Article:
Module 5: Video and multimedia content multimedia icon

If your course contains content that includes video, or any type of media that incorporates sound and images together, captions are necessary to enable students with specific disabilities to access the material.

What are captions?

Captions are text versions of the spoken word and relevant sounds presented within multimedia. Captions allow the content of audio and video to be accessible to those who do not have access to audio. Though captioning is primarily intended for those who cannot hear the audio, it has also been found to help students with learning disabilities, students who may not be fluent in the language in which the audio is presented, students for whom the language spoken is not their primary language, etc.

Captions should be:

  • Synchronized - The text content should appear at approximately the same time that audio would be available.
  • Equivalent - Content provided in captions should be equivalent to that of the spoken word and relevant sounds.
  • Accessible - Captioned content should be readily accessible and available to those who need it.

Why should we use captions?

Think about your reasons for including the video content in your course or other work. Chances are, you feel the video adds an important element to your instruction and enhances the learning experience. Keeping this in mind, it is only fair that a student with a disability should have equal access to those same elements and enhancements.

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Please note some video may contain sounds which are not necessarily spoken word, but which are integral to the meaning (i.e. a door slamming off camera, screeching tires off camera, etc.). In these cases, captions should include a
                brief description of the sound.

How do I find captioned videos?

YouTube

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Don't be fooled by YouTube's machine captions! YouTube uses voice recognition software to automatically create a video transcript and captions for almost every video uploaded to YouTube. Therefore, all YouTube videos have a CC (Closed Caption) button, but the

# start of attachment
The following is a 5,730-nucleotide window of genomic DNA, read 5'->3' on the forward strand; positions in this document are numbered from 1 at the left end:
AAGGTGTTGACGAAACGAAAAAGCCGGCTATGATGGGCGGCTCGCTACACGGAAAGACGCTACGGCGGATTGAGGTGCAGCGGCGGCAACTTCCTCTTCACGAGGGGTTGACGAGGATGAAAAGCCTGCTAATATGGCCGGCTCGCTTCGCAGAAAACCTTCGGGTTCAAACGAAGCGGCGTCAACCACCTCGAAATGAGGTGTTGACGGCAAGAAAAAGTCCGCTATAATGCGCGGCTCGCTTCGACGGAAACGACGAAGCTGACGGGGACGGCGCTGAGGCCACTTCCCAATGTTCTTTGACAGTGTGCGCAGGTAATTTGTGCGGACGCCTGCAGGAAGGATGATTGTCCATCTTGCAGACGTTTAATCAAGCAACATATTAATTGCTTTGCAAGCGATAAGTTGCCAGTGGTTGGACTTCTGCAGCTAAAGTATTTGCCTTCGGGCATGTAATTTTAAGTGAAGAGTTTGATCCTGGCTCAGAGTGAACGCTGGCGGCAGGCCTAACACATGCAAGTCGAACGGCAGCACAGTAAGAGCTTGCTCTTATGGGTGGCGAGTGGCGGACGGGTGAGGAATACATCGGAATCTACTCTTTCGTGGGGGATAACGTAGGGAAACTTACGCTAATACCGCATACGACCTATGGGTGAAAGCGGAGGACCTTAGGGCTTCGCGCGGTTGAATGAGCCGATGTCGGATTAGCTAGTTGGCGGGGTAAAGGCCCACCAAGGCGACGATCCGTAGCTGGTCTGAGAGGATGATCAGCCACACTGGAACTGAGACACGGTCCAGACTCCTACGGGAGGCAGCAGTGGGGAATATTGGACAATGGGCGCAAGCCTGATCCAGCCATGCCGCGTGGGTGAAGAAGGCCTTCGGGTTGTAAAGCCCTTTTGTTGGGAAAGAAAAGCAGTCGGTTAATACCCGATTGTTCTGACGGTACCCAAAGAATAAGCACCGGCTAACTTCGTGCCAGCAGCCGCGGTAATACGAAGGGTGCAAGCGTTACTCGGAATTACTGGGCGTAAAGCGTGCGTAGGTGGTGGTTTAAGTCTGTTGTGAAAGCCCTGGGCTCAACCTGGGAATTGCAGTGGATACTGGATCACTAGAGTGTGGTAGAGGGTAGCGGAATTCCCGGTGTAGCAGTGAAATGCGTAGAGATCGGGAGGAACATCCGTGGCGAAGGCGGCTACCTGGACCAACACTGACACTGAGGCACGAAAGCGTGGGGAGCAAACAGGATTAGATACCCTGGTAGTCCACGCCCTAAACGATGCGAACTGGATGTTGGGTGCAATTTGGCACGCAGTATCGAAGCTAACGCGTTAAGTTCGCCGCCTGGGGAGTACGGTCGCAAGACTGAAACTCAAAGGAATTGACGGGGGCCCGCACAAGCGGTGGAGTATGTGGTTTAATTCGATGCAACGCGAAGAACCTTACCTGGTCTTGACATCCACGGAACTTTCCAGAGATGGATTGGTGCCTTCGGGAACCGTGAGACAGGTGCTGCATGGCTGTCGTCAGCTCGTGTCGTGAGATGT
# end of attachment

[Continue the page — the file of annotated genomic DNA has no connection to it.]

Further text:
machine transcribed captions are far less accurate than those transcribed by humans.

To be sure you find human-captioned videos on YouTube, follow this easy search technique:

  1. Enter your search term (for this example, let's say I'm searching for videos on volcanoes) in the YouTube search field.
  2. Add a ", CC" (that's a comma CC)
  3. Press "Enter" or click the magnifying glass icon.
    Searching for captioned videos on YouTube

Google

You can search Google's vast video repository and filter for only those videos that are close-captioned:

  1. Enter your search term (again, we will use volcanoes) in the Google search field.
    Google search field

  2. Click "Videos" in the menu below the search field.
    video button in google menu

  3. Click "Tools" to the right of the menu. A sub-menu will appear below.
    tools button in google video search

  4. In the sub-menu, click "All videos", and then click "Close captioned". Your search results will now only show close captioned videos.
    Google close captioned button

How can I caption a video myself?

If you are the author of your video, you can add captions easily through YouTube. If you are not the author, then you must first request permission from the author to caption their content. Disability Support Services (DSS), can assist with this process (see heading "How can I have someone caption videos for me?" further down this page).

Tutorial on how to caption your own YouTube material.

 

How can I have someone caption videos for me?

Disability Support Services (DSS) can handle the process of captioning your videos or other multimedia content. Please contact DSS with your request. We will take it from there!

call call extension 2182 or 925-969-2182

email  email David Hagerty, DSS Manager, at dhagerty@dvc.edu

door  visit the DSS office in the Student Services Center, room 248

 

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